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21
Aug

Bill Introduced to Restrict the Pesticide Methoprene in Estuaries in New York County

(Beyond Pesticides, August 21, 2013) Suffolk County, New York, Legislator Jay Schneiderman (I-Montauk) introduced a bill on July 30, 2013 to establish strict guidelines for the use of methoprene within estuaries in Suffolk County.   Methoprene, an insect growth regulator, is commonly used in mosquito control programs, but is highly toxic to estuarine invertebrates, including crabs and lobsters, which are the backbone of the fishing industry along the East coast. This bill follows similar legislation already passed in Connecticut and Rhode Island to help protect lobster populations. The lobster population in the Long Island Sound has decreased dramatically over the last decade, corresponding with the introduction of pesticides such as methoprene in mosquito control programs. Methoprene  is an insect growth regulator that prevents development to the adult reproductive stages so that insects die in arrested immaturity. It is an insecticide that is acutely toxic to estuarine invertebrates, including valuable food and commercial species like crabs and lobsters.  The effect of mosquito pesticides on marine life, especially lobsters, has come under scrutiny in recent years as mosquito spray programs in various states escalated efforts to suppress West Nile virus (WNv). Other mosquito-killing chemicals suspected of causing damage to aquatic life include […]

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12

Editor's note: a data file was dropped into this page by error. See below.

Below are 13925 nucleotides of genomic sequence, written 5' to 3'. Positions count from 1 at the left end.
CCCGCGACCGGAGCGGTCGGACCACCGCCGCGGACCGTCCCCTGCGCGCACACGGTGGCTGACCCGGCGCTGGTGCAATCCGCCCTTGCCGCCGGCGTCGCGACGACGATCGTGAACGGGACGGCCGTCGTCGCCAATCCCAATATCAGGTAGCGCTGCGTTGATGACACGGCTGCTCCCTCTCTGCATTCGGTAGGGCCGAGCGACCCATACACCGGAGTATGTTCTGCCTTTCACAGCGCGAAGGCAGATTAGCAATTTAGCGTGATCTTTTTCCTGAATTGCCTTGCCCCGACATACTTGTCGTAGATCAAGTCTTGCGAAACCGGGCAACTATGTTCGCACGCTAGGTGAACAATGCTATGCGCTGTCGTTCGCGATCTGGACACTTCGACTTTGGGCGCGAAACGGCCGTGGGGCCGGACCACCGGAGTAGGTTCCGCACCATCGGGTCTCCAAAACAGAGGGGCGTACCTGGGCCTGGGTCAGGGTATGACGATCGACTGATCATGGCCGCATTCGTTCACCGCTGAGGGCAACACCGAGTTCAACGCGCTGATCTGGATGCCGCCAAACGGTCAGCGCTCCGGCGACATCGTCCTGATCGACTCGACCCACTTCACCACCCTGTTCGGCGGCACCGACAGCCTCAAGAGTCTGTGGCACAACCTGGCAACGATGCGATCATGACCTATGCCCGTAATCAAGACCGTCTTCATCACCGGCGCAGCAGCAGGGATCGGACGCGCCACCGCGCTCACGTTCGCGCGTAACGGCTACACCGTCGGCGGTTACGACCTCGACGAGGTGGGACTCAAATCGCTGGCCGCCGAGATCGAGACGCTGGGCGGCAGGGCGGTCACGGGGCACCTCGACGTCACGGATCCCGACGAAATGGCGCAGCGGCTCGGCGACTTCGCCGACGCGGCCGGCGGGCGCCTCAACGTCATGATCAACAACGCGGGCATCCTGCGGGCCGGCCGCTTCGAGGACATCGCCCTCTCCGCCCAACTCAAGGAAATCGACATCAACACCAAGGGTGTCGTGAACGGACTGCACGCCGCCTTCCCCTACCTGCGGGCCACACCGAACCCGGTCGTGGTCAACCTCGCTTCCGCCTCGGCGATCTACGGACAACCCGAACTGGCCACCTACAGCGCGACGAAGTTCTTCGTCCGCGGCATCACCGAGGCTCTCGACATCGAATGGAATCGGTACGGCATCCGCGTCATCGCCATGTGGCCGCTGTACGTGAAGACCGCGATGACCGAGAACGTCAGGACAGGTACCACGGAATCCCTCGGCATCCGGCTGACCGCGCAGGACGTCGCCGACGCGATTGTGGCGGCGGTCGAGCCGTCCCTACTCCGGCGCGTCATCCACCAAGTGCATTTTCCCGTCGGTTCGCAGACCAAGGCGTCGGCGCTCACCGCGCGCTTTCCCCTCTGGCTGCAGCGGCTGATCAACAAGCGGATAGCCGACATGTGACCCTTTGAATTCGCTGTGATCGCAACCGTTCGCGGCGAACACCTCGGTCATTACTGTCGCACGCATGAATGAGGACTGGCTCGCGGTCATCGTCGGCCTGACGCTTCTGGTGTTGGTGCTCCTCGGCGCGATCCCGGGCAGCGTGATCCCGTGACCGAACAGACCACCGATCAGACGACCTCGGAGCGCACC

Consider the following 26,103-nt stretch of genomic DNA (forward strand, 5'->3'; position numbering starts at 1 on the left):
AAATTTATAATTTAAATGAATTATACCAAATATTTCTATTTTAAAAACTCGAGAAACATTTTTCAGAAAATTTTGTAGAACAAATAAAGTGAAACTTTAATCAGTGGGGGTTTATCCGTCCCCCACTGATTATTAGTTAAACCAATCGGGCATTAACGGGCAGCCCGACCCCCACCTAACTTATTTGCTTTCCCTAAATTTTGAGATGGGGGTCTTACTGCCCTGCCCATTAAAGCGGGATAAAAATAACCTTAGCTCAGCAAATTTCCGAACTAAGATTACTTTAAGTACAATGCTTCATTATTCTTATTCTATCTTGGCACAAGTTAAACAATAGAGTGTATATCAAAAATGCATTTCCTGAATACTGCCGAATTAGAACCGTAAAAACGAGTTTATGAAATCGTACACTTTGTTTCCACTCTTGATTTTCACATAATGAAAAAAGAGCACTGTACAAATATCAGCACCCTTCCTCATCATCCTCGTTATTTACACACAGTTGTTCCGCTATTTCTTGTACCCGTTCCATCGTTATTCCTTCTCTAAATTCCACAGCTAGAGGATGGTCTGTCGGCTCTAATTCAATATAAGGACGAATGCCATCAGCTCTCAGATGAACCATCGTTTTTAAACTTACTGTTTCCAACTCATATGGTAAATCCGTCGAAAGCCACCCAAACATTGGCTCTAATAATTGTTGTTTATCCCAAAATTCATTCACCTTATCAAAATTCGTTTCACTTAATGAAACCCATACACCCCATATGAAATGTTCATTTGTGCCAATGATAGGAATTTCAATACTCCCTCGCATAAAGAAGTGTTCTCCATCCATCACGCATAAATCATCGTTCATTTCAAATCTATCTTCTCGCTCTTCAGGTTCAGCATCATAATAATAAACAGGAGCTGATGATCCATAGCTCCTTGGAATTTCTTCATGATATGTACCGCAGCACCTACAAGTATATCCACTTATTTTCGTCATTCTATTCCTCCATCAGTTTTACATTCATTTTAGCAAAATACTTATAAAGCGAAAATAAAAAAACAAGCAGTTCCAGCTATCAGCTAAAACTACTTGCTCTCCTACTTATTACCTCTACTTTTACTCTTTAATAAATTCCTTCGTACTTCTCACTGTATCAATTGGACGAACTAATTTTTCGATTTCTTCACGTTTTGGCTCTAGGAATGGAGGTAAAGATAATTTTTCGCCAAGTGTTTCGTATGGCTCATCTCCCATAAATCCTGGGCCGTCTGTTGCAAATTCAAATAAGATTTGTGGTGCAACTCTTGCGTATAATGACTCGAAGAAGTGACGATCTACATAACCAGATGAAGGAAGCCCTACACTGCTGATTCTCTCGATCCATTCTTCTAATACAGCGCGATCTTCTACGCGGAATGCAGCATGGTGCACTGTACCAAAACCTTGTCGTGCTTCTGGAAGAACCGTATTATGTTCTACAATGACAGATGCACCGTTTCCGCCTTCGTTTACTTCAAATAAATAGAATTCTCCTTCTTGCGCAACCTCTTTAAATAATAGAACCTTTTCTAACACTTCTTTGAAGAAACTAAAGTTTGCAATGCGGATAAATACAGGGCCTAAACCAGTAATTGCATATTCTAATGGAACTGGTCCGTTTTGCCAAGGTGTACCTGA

Aug

Antimicrobials Alter Stream Communities and Lead to Resistance, Study Finds

(Beyond Pesticides, August 12, 2013) A recent study on triclosan, an antibacterial pesticide found in soaps, deodorants, toothpastes, cosmetics, fabrics, plastics, and toys, finds that exposure changes the composition of bacterial communities in streams and also increases bacterial resistance. The study contributes to continually mounting evidence demonstrating that triclosan is toxic to human health and the environment, even as the U.S. Environmental Protection Agency (EPA) gets ready to review the registration of the chemical. In May, EPA initiated the registration review of triclosan, an antibacterial pesticide that has been heavily scrutinized by concerned groups, including Beyond Pesticides, as well as members of Congress. Under pressure after its 2008 review, EPA announced that it would again review triclosan in 2013, five years earlier than scheduled. Over the last few years, as a direct result of pressure from consumer groups and the media regarding the need for triclosan in consumer products and the mounting scientific evidence documenting adverse health effects, including impacts to the thyroid hormone, major manufacturers have begun to quietly reformulate their products without triclosan. This study, published in the journal Environmental Science and Technology, took several field and artificial stream surveys, to identify the effects of triclosan on bacterial […]